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Heading Back to School After the Oklahoma Tornadoes

Description

World Vision partnered with local school districts to help students affected by tornadoes.

The excitement of a new school year might have brought more than the usual butterflies in the stomach for children and teachers affected by the tornadoes that tore through Oklahoma in May.

Plaza Towers and Briarwood elementary schools in Moore, Okla., were ripped apart by a tornado that struck near the end of the school day on May 20. Seven third-graders died at Plaza Towers after being crushed by debris.

World Vision provided relief supplies within 24 hours of the storm, including hygiene kits, food kits, cleaning supplies, and tarps. Within weeks, the organization began supplying building materials to local partner organizations.

“Our staff are moving in to bring as much help, comfort, and encouragement as possible,” Phyllis Freeman, World Vision’s director for domestic disaster response, said during a damage assessment.

As back-to-school time approaches in the coming month, World Vision is stepping up its community outreach by providing play therapy, backpacks stuffed with school supplies for students, and resource materials for teachers, says Phyllis.

“Children are often so sensitive to tragic experiences. We have to do everything we can to help them cope,” she says.

Time to play and heal

In June, World Vision partnered with the disaster mental health team at the University of North Texas at Dallas for four days of play and healing for children ages 5 to 12.

“We can underestimate the depth of children’s feelings and maybe overlook their fears,” says World Vision’s Carla LaFayette, who attended play therapy sessions. “Through play, through toys, they were able to express what was going on in inside.”

Playing with a sand tray was a favorite activity. Children could pick up any toy or object and use it to tell a story in the sand.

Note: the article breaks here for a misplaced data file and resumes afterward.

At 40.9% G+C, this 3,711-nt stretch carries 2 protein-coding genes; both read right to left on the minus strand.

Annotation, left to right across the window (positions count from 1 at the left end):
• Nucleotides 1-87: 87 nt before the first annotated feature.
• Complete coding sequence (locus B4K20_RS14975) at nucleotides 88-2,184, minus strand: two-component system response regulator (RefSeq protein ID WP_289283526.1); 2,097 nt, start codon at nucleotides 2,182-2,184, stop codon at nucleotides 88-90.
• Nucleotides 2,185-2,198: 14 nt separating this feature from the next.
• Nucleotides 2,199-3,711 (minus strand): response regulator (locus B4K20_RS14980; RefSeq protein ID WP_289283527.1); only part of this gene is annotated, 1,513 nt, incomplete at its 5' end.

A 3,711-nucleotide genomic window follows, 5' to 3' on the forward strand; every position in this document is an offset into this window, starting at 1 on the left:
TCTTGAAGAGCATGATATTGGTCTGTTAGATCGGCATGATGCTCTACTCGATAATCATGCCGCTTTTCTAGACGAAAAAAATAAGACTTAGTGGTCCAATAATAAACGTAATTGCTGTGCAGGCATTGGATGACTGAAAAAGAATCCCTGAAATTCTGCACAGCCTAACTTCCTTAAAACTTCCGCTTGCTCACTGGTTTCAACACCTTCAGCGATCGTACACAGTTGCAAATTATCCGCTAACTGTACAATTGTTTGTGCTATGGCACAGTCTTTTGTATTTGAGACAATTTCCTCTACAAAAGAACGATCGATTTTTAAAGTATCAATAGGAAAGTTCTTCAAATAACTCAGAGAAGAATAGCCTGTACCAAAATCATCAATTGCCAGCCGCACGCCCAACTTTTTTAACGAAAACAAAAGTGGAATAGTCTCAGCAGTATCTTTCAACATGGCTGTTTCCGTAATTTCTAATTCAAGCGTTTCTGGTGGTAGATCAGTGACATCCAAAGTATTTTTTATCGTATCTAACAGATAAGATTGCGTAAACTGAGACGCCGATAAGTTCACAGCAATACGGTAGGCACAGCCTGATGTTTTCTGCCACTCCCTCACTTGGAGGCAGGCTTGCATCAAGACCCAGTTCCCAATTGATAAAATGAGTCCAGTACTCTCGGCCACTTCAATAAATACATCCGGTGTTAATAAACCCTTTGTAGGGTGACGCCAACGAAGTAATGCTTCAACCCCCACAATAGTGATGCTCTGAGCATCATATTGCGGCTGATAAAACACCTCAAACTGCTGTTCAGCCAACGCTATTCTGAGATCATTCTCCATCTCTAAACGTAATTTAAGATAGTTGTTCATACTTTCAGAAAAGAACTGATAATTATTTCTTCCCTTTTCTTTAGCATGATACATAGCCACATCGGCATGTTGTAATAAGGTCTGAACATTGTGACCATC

Carla watched a boy pick up two play people, put one of them down in the sand and place the second one on top of the first. Then he said, “Stay down, stay down. It will be okay. You’re going to be okay.”

When the therapist asked him what that meant, he said, “When the tornado came, that’s what my mom did. She got on top of us and kept saying we’d be okay.”

In its work overseas, World Vision often operates Child-Friendly Spaces to provide learning and play opportunities for children affected by conflict or disasters. Phyllis says the days for play and healing in Oklahoma will serve as a model for a similar disaster recovery program right here in the United States.

Getting ready for school days

Working with local school districts, World Vision is preparing to distribute 1,000 backpacks to students affected by the tornadoes. At the same time, teachers will be able to select supplies to restock their classrooms from a mobile resource center.

“We expect to partner with seven schools, five in Moore and one each in southeast Oklahoma City and Shawnee,” says Phyllis.

“The reality is kids can’t learn without pencils, and crayons, and paper,” says Romanita Hairston, World Vision’s vice president of U.S. programs. “It’s one less thing for families who are rebuilding their entire life to think about.”

World Vision distributed backpacks in Joplin, Mo., and Tuscaloosa, Ala., after tornadoes devastated both cities in 2011.

For Joplin, Mo., mom Collisha Rauch, the simple backpack moved her to tears. She picked up three for her children, including 6-year-old Alli who came with her.

Collisha says, “It may seem like a little thing to some people, but whenever you’re 6 and everything else in your life has been turned upside down, it’s just a real blessing to have something to look forward to, something normal.”

Written by Kathryn Reid

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